Using the OSI Directory to Achieve User Friendly Naming
RFC 1781

Document Type RFC - Historic (March 1995; No errata)
Obsoleted by RFC 3494
Obsoletes RFC 1484
Last updated 2013-03-02
Stream IETF
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IESG IESG state RFC 1781 (Historic)
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Responsible AD Patrik Fältström
Send notices to <vijay@cosinecom.com>, <pacew@us.ibm.com>, <anoop@raleigh.ibm.com>
Network Working Group                                           S. Kille
Request for Comments: 1781                              ISODE Consortium
Obsoletes: 1484                                               March 1995
Category: Standards Track

        Using the OSI Directory to Achieve User Friendly Naming

Status of this Memo

   This document specifies an Internet standards track protocol for the
   Internet community, and requests discussion and suggestions for
   improvements.  Please refer to the current edition of the "Internet
   Official Protocol Standards" (STD 1) for the standardization state
   and status of this protocol.  Distribution of this memo is unlimited.

Abstract

   The OSI Directory has user friendly naming as a goal.  A simple
   minded usage of the directory does not achieve this.  Two aspects not
   achieved are:

    o  A user oriented notation

    o  Guessability

   This proposal sets out some conventions for representing names in a
   friendly manner, and shows how this can be used to achieve really
   friendly naming.  This then leads to a specification of a standard
   format for representing names, and to procedures to resolve them.
   This leads to a specification which allows directory names to be
   communicated between humans.  The format in this specification is
   identical to that defined in [5], and it is intended that these
   specifications are compatible.

Table of Contents

   1.   Why a notation is needed ...................................   2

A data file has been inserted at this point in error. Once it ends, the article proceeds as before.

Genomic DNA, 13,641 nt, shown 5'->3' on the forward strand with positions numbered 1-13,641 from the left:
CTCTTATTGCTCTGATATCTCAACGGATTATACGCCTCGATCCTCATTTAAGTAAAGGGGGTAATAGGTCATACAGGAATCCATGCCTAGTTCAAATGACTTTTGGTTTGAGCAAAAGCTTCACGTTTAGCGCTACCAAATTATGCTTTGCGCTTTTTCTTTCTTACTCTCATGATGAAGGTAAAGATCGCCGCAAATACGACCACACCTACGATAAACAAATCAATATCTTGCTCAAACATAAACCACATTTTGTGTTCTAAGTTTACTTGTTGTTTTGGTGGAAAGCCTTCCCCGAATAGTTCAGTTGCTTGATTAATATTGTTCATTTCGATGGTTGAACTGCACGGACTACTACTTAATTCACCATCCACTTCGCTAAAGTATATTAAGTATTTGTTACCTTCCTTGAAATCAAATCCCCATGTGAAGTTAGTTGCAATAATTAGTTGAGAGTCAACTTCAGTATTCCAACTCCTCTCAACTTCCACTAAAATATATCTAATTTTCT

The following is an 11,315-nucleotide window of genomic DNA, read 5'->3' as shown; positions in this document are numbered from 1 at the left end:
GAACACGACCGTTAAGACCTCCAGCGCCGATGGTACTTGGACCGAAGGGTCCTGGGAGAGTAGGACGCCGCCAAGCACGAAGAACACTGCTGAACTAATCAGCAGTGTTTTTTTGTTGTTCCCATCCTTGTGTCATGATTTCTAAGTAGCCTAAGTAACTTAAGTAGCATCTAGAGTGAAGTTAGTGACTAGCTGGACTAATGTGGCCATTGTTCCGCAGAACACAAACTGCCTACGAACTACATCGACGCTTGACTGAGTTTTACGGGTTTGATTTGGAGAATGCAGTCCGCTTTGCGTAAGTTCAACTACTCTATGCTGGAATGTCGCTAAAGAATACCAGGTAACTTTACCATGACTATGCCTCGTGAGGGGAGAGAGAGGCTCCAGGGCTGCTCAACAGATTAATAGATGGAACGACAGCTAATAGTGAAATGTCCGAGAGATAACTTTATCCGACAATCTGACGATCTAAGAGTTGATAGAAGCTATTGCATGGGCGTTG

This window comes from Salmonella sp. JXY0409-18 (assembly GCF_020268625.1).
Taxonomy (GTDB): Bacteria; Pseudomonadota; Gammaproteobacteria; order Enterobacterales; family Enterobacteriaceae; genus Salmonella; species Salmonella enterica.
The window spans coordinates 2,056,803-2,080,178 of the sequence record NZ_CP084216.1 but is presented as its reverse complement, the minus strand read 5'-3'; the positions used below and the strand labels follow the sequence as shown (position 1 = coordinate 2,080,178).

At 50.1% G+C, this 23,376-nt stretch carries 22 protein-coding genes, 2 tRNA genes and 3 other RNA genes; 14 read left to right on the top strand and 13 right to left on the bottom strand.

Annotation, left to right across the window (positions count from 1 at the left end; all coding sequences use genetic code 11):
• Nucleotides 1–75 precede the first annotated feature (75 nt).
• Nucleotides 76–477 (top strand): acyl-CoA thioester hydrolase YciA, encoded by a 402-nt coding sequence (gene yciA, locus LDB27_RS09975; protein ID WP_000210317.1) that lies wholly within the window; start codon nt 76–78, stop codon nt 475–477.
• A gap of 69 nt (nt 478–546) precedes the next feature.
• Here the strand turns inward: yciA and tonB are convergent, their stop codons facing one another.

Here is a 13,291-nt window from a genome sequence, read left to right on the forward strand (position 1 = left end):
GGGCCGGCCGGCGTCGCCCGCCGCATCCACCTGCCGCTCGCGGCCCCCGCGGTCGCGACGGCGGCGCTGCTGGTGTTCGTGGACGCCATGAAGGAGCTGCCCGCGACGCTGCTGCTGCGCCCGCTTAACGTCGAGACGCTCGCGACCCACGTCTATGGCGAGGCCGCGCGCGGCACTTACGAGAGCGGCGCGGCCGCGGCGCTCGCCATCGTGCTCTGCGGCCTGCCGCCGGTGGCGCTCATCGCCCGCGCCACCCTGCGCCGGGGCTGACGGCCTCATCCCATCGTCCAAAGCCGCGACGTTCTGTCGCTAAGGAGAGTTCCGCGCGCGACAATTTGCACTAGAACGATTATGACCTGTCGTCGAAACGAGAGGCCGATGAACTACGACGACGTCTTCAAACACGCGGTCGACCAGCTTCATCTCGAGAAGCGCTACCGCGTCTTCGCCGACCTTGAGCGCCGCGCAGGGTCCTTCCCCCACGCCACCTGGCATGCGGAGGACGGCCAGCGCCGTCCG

2.   The Notation ...............................................   3
   3.   Communicating Directory Names ..............................   7
   4.   Matching a purported name ..................................   9
       4.1    Environment ..........................................   9
       4.2    Matching .............................................  10
       4.3    Top Level ............................................  12
       4.4    Intermediate Level ...................................  13
       4.5    Bottom Level .........................................  14
   5.   Examples ...................................................  14
   6.   Support required from the standard .........................  15

Kille                                                           [Page 1]
RFC 1781                  User Friendly Naming                March 1995

   7.   Support of OSI Services ....................................  15
   8.   Experience .................................................  16
   9.   Relationship to other work .................................  17
   10.  Issues .....................................................  19
   11.  References .................................................  20
   12.  Security Considerations ....................................  21
   13.  Author's Address ...........................................  21
   A.   Pseudo-code for the matching algorithm .....................  22
   List of Figures
       1.     Example usage of User Friendly Naming ................  18
       2.     Matching Algorithm ...................................  22
   List of Tables
       1.     Local environment for private DUA ....................  10
       2.     Local environment for US Public DUA ..................  11

1.  Why a notation is needed

   Many OSI Applications make use of Distinguished Names (DN) as defined
   in the OSI Directory [1].  The main reason for having a notation for
   name format is to interact with a user interface.  This specification
   is coming dangerously close to the sin of standardising interfaces.
   However, there are aspects of presentation which it is desirable to
   standardise.

   It is important to have a common format to be able to conveniently
   refer to names.  This might be done to represent a directory name on
   a business card or in an email message.  There is a need for a format
   to support human to human communication, which must be string based
   (not ASN.1) and user oriented.

   In very many cases, a user will be required to input a name.  This
   notation is designed to allow this to happen in a uniform manner
   across many user interfaces.  The intention is that the name can just
   be typed in.  There should not be any need to engage in form filling
   or complex dialogue.  It should be possible to take the "human"
   description given at the meeting, and use it directly.  The means in
   which this happens will become clear later.

   This approach uses the syntax defined in [5] for representing
   distinguished names.  By relaxing some of the constraints on this
   specification, it is argued that a more user oriented specification
   is produced.  However, this syntax cannot be mapped algorithmically
   onto a distinguished name without the use of a directory.

   This notation is targeted towards a general user oriented system, and
   in particular to represent the names of humans.  Other syntaxes may
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